Jelte Wicherts and I both had American data that showed little-to-no gains in the US, although his research was much more comprehensive as he used the WJ norming samples. I am in the midst of resubmitting my article/data, and I imagine Jelte is as well.
Although the apparent demise of the Flynn effect is bad for the world, it is a relief to me, as every attempt at logical explanation for it fails. In reality humans should be getting dumber; the birth rate is higher and the generation size is smaller at the low end of the curve. If there is a hereditable component to intelligence – even a non-genetic one – the differential birth rates and generation sizes should result in a lowering of the mean.
I thought it was well established that the Flynn Effect worked on the left side of the distribution only. Is this being ignored or did I miss it?
There is a well known correllation between height and IQ but it is also well known that this phenomenon is a product of confounding two populations: the “normal” and the defective. Those who have no genetic diseases or have not had a severe envioronment that stunted them, have no correllation between height and IQ. Those with bad genes/aneuploidy or a midieval peasant upbringing will likely be short and stupid.
I have long assumed that the elimination of these factors was what was powering the Flynn Effect. Obviously this sort of reform can’t go on endlessly. The irony is that the as these problems are cleared up the phenotype comes to ever more closely express the genotype. This is sometimes called the Hernstein Effect I believe.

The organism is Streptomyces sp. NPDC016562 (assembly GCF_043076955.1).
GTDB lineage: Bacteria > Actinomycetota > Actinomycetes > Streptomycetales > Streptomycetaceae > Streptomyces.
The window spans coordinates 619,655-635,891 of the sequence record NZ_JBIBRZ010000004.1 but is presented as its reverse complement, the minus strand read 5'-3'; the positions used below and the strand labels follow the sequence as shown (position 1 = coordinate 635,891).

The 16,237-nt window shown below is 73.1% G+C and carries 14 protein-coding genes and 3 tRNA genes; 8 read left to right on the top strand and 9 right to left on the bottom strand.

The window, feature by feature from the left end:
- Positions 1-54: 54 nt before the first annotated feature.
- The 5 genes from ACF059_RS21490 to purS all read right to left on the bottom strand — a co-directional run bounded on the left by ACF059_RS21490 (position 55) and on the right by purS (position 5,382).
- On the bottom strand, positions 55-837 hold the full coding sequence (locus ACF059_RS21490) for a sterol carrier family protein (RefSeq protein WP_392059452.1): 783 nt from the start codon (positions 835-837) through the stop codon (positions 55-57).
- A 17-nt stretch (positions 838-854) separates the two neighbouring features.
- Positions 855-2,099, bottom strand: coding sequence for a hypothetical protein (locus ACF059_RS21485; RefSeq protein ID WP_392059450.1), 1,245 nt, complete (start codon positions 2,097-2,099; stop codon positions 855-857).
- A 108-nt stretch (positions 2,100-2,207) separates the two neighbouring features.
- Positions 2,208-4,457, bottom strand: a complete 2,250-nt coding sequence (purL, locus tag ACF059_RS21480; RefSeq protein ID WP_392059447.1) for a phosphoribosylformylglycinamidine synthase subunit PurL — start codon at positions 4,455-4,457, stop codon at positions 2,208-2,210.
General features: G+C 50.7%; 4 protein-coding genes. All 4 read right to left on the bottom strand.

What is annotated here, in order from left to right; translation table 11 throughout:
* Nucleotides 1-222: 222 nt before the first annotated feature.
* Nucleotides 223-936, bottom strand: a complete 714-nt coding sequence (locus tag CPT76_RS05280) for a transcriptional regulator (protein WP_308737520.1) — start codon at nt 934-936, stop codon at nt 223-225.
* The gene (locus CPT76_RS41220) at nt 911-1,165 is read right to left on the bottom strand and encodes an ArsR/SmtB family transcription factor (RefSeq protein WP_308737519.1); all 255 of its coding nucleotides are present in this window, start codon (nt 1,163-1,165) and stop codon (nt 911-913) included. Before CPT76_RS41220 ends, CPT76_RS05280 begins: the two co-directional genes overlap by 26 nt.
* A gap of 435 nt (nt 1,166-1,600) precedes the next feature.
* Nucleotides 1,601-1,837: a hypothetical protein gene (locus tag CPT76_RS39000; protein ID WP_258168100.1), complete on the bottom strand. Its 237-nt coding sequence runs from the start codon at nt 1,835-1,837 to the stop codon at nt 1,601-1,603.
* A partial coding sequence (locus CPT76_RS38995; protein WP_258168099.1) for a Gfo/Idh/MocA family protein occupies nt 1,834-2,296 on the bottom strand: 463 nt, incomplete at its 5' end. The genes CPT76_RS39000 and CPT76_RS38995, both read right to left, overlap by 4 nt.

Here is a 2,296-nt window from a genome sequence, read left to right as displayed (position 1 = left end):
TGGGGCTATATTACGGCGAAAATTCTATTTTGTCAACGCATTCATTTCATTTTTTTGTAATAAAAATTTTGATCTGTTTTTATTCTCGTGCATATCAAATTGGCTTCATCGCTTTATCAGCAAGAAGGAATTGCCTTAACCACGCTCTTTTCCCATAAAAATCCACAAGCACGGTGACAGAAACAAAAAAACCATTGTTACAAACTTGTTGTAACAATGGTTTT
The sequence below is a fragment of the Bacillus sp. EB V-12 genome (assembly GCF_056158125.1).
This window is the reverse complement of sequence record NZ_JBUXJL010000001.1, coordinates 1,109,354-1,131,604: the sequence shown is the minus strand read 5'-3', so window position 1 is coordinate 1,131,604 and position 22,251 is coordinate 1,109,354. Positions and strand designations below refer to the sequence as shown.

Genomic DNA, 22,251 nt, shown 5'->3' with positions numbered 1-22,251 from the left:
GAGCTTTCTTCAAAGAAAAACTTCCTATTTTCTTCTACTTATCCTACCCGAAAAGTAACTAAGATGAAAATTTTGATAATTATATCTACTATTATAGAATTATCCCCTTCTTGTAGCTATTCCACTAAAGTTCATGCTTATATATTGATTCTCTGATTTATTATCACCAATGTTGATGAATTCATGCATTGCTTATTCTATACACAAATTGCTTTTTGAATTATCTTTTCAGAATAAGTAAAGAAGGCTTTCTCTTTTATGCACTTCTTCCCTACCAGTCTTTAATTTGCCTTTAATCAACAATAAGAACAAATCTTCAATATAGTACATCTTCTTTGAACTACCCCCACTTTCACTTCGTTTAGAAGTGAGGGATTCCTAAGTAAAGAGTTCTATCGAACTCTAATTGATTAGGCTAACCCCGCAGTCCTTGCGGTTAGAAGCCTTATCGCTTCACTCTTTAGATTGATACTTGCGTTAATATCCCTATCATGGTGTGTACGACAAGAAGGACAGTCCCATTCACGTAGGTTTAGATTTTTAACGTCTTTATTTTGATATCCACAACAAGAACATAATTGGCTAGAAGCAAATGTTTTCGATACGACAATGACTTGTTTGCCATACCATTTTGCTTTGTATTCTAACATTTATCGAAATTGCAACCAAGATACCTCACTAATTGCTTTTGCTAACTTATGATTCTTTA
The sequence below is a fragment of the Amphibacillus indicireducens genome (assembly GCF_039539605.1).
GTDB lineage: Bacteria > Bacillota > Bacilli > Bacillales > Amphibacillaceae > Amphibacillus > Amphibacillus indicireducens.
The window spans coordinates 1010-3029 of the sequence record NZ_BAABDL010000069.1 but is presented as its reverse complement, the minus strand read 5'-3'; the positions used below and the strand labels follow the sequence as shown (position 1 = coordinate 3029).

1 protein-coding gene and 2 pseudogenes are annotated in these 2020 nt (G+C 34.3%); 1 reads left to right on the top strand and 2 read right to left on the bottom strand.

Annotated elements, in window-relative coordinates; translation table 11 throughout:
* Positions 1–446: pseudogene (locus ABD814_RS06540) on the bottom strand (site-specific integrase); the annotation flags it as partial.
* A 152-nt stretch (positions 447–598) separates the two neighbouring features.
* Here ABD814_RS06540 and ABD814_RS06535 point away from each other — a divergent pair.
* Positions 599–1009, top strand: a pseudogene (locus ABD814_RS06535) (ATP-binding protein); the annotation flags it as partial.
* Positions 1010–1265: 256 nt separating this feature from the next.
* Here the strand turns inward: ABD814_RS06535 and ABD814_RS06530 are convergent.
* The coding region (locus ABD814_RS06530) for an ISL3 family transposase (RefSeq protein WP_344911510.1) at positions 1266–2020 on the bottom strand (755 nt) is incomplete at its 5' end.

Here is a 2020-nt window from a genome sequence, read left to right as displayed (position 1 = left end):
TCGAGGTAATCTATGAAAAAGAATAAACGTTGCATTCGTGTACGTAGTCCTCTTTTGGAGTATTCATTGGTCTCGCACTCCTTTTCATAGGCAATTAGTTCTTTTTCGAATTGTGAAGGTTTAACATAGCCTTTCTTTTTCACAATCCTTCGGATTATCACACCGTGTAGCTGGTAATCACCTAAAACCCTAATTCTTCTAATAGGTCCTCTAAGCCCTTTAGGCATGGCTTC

it is also well known that this phenomenon is a product of confounding two populations
I’m sure including the residual population with pathologies would strengthen the correlation, but I believe the effect remains even when they are eliminated. See here for example (top hit if you google for ‘correlation between height and IQ’).
If you buy the heritability of intelligence at all, you have to guess that the Flynn effect represents the sum of at least two different forces: Dysgenic forces pushing the average scores down by X, and some other set of forces pushing the average scores up by Y, where Y>X. The end of the Flynn effect might just be those dysgenic forces overpowering the other forces–the pool at the bottom has expanded so that X>Y, say.